If more ACEs equate to more childhood difficulties in learning and social settings, as well as adult mental- and physical-health problems, then early intervention in childhood trauma merits social and governmental priority.
ACEs in Arizona
How do Arizona children stack up when it comes to ACEs? Nationally, an estimated 23 percent of children experience two or more ACEs; in Arizona, it’s 31 percent. Also in Arizona, two or more ACEs suggest that a child is five times more likely to repeat a grade in school than those who have experienced none. These same children are three times more likely to miss 11 or more days of school in a year and are twice as likely to be overweight or obese.
Kelsey Wattel, a master of social work and a child and family therapist at a nonprofit agency in Phoenix, sees ripples of childhood trauma in some of her young clients.
“A traumatic experience can impact many of a child’s daily activities, such as sleep, concentration and eating,” says Wattel. “That child may potentially lose interest in, or avoid, activities they once enjoyed.”
Wattel advocates for early identification of traumatic experiences in children, along with prompt intervention.
What parents need to know
“In order to assist their child with treatment, parents need to be nonjudgmental and supportive when their child is a victim of a traumatic experience,” says Wattel. She adds that parents need to be aware that an event they may not consider traumatic may adversely impact their child. Examples of insidious stressors not measured on the ACE study include being bullied at school, having a painful physical injury or being a victim of crime.
One key to defining a traumatic event is perception. If a child experiences extreme stress in a particular situation or over a period of time, that stress needs healing. Toxic stress is the result of a cauldron of stress hormones that not only affects structures in the brain, but it also changes how children view the safety and predictability of their world.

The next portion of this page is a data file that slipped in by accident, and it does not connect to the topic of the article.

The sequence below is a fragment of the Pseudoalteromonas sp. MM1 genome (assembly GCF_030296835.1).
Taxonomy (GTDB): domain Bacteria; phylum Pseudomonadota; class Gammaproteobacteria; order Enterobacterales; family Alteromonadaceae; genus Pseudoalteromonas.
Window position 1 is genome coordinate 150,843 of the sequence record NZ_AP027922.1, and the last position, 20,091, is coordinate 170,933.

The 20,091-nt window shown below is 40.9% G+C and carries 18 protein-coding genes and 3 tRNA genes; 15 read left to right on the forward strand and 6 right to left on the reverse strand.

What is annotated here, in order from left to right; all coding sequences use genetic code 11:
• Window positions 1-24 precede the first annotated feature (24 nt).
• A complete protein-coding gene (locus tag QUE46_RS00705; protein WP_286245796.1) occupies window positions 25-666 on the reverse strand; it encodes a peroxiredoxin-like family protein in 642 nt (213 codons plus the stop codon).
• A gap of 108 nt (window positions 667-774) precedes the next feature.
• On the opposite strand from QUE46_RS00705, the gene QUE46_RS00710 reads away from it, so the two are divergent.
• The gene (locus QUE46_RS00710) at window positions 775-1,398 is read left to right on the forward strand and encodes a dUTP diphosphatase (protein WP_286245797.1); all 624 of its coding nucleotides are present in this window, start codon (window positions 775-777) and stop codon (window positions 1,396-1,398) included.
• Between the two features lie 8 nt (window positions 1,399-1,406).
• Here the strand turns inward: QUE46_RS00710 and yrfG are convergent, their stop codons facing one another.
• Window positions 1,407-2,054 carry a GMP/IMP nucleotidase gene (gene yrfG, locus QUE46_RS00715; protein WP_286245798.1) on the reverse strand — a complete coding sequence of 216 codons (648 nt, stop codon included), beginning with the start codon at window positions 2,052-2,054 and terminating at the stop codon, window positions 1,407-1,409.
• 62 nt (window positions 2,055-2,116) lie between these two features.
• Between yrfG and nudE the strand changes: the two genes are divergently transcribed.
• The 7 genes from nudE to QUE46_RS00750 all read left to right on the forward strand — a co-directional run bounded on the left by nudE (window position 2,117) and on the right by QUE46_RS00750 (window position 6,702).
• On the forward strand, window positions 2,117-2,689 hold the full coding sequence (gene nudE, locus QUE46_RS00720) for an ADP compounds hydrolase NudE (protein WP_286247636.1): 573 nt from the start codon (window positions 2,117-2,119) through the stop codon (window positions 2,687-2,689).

Wattel uses art and play therapy as part of her treatment of traumatized children.
Parents also should get treatment after a traumatic experience, says Wattel, so they have a better understanding of what their child is going through and can process their own feelings about the event.
Incidence of childhood trauma can be prevented and treated. Here are some positive steps we can take at many levels:
Parents and caregivers. Watch for signs of increased stress in children and seek assistance from a teacher, school counselor or therapist when necessary. Don’t parent alone—if you have concerns about your young child, call the Birth to Five Helpline at 1-877-705-KIDS (5437). Parents of children of all ages can access one of First Things First’s Family Resource Centers located throughout Arizona.
Teachers and administrators. Engage in professional learning about childhood trauma and encourage social-emotional learning environments in classrooms. To learn about trauma-informed schooling, visit acesconnection.com.
Community leaders and policy makers. Allocate resources to the identification and treatment of childhood trauma, including parent-education programs. Subscribe to our Social Impact Initiative newsletter from the Sanford School of Social and Family Dynamics to learn more about the effects of childhood trauma and to partner with us on prevention and treatment.